Report: Rural Power – Community-Scaled Renewable Energy and Rural Economic Development

Report: Rural Power – Community-Scaled Renewable Energy and Rural Economic Development

Date: 5 Aug 2008 | posted in: agriculture, Energy, environment | 0 Facebooktwitterredditmail

The essential comparative advantage of rural areas is open space. Some communities take advantage of their scenic natural resources. Others tap into their mineral wealth by drilling or mining. Many have economies based on the cultivation of soil. A new and rapidly emerging economic foundation for rural America is the harnessing of renewable energy in its various forms: wind, sunlight, and biofuels.

The wind energy industry is growing by 25 percent a year, the biofuels industry by 20 percent. Both are projected to expand three to six times in the next 12 years. These multi-billion dollar industries have already had a significant impact on rural America. Partly as a result of the increased demand for biofuels, for the first time in a generation farmers can make a living selling their crop without government payments. Thousands of landowners are receiving significant revenue from leasing their wind energy rights to developers who use only a tiny fraction of their land and many landowners own their wind turbines outright.

Harnessing renewable energy can dramatically improve the economic prospects of many rural areas. But new rules are needed to maximize the economic and social benefits from these new industries, policies that go beyond more, to demanding better. Current federal incentives largely enable a highly centralized and absentee owned renewable energy industry concentrated in relatively few states.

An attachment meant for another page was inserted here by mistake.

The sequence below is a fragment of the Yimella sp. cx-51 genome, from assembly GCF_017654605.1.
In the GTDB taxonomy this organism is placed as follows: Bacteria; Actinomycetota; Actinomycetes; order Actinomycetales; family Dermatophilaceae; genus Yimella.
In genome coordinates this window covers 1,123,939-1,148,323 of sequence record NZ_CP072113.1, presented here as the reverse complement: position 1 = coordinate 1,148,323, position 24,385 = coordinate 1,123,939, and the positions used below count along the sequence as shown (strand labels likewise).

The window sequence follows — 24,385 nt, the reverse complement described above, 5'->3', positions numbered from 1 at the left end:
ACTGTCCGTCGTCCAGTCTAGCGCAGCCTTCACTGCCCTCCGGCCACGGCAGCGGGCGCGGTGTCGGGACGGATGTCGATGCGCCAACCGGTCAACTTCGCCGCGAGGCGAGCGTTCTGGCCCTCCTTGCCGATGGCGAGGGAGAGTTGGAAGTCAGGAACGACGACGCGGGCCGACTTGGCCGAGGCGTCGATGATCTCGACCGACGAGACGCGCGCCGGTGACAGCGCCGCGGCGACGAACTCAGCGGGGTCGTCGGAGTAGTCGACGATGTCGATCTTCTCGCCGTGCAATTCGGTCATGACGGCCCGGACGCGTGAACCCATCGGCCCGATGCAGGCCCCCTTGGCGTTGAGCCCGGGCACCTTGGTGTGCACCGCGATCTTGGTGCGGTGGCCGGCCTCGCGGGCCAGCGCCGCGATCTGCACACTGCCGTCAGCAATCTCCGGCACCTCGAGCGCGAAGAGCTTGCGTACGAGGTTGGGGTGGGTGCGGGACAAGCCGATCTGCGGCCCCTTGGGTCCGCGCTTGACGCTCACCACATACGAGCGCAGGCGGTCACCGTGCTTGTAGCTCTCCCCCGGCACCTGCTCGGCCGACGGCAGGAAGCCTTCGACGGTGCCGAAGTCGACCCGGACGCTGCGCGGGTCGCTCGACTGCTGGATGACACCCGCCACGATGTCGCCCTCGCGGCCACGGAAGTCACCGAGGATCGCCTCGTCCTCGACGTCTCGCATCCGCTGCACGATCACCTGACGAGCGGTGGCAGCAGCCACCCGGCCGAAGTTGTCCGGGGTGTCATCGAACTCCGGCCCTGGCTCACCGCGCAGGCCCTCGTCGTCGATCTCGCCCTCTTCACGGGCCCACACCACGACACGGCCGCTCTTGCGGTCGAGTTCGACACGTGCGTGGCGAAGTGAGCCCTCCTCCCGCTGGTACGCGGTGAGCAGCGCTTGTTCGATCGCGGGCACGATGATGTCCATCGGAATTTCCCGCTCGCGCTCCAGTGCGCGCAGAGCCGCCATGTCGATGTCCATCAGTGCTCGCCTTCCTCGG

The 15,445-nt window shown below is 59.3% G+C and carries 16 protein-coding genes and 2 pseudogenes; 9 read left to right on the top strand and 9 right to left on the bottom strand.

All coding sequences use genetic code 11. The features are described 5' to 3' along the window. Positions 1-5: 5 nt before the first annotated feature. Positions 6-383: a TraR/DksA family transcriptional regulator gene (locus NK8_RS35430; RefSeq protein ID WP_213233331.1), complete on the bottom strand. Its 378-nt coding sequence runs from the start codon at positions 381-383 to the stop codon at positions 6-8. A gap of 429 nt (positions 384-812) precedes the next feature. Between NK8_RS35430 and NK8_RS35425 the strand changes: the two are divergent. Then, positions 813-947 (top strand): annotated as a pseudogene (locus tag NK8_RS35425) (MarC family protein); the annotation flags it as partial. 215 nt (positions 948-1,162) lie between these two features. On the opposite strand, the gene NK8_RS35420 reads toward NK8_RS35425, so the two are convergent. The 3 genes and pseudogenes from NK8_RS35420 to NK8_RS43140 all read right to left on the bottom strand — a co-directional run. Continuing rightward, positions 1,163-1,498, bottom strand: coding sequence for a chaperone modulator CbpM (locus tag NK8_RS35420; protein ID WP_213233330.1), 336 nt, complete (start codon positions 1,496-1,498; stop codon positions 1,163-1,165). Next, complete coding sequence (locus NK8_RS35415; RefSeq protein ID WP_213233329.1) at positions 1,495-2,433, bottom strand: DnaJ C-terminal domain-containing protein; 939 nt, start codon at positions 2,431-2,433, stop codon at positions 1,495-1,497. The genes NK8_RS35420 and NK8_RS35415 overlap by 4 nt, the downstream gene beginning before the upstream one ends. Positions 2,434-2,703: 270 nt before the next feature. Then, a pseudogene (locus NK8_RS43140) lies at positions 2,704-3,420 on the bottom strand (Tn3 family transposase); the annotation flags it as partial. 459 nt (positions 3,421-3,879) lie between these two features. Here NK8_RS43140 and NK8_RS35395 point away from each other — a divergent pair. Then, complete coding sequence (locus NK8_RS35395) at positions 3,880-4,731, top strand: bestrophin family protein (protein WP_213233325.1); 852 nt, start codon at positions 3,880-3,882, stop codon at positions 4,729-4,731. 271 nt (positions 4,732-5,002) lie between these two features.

The federal government, states, and rural communities should redesign these policies to encourage a highly decentralized and dispersed renewable energy industry that is significantly locally owned. Doing so would multiply the number of rural areas that benefit from burgeoning renewable energy industries, and would create a sustainable asset whose wealth and revenue will largely remain in revived local communities and regions.

This report examines the current impact of renewable energy on rural communities and identifies existing and potential policies that could dramatically expand the economic benefit this new sector can bring to these communities.

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David Morris
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David Morris

David Morris is co-founder of the Institute for Local Self-Reliance. His five non-fiction books range from an analysis of Chilean development to the future of electric power to the transformation of cities and neighborhoods.  For 14 years he was a regular columnist for the Saint Paul Pioneer Press. His essays on public policy have appeared in the New York TimesWall Street Journal, Washington PostSalonAlternetCommon Dreams, and the Huffington Post.